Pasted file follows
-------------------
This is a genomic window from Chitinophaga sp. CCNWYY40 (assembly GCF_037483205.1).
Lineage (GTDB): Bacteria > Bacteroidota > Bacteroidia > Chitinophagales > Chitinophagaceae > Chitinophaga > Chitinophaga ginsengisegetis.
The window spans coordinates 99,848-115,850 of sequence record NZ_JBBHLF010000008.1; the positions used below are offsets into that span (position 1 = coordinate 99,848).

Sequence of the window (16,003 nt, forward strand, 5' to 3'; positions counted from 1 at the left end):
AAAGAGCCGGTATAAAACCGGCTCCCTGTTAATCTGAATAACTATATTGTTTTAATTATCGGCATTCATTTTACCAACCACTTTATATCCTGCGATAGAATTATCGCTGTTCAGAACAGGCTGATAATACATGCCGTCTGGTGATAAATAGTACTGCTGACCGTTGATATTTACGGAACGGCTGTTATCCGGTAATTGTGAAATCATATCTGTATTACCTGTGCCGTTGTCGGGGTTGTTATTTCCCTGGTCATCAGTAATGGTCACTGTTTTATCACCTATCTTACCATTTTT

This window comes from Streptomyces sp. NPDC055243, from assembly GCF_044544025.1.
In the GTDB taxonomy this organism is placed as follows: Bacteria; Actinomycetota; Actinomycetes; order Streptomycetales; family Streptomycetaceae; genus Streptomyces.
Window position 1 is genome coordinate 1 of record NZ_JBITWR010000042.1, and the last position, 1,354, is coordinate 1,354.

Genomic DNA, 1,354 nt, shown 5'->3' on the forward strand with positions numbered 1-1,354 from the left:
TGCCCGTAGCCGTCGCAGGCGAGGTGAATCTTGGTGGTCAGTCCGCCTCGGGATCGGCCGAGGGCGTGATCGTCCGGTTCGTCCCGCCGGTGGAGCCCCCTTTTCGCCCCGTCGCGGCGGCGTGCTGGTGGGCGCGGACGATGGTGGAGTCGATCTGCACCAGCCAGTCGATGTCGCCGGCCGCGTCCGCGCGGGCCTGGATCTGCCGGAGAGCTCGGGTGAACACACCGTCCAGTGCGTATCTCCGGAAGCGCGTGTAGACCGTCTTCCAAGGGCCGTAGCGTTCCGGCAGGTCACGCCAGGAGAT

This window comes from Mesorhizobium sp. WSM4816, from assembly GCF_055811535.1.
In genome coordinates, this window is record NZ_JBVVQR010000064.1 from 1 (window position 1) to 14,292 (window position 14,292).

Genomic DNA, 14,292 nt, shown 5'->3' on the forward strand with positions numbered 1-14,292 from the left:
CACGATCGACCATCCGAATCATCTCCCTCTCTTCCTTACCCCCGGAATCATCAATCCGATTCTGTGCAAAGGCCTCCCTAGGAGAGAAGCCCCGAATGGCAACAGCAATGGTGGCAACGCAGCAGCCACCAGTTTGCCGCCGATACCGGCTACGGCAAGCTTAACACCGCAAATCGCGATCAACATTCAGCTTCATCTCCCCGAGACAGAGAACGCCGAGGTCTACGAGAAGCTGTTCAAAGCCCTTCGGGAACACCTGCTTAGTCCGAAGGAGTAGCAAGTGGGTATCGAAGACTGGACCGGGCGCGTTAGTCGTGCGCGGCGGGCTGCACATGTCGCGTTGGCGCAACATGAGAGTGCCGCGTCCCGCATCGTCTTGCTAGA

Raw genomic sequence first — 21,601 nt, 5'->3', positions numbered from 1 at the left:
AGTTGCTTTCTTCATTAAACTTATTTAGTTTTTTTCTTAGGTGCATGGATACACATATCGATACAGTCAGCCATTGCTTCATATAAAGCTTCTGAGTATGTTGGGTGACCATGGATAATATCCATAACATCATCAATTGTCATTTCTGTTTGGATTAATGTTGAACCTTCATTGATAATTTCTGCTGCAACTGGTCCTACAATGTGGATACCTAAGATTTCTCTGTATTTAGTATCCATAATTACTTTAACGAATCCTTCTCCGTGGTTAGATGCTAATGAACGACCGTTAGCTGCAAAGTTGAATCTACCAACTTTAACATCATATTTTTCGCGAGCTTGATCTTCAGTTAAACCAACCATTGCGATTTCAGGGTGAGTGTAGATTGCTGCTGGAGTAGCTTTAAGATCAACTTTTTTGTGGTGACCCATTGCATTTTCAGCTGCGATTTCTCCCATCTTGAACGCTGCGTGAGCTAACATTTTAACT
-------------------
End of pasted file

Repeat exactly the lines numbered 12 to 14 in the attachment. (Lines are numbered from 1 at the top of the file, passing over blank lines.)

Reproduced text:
In genome coordinates, this window is record NZ_JBVVQR010000064.1 from 1 (window position 1) to 14,292 (window position 14,292).

Genomic DNA, 14,292 nt, shown 5'->3' on the forward strand with positions numbered 1-14,292 from the left:
CACGATCGACCATCCGAATCATCTCCCTCTCTTCCTTACCCCCGGAATCATCAATCCGATTCTGTGCAAAGGCCTCCCTAGGAGAGAAGCCCCGAATGGCAACAGCAATGGTGGCAACGCAGCAGCCACCAGTTTGCCGCCGATACCGGCTACGGCAAGCTTAACACCGCAAATCGCGATCAACATTCAGCTTCATCTCCCCGAGACAGAGAACGCCGAGGTCTACGAGAAGCTGTTCAAAGCCCTTCGGGAACACCTGCTTAGTCCGAAGGAGTAGCAAGTGGGTATCGAAGACTGGACCGGGCGCGTTAGTCGTGCGCGGCGGGCTGCACATGTCGCGTTGGCGCAACATGAGAGTGCCGCGTCCCGCATCGTCTTGCTAGA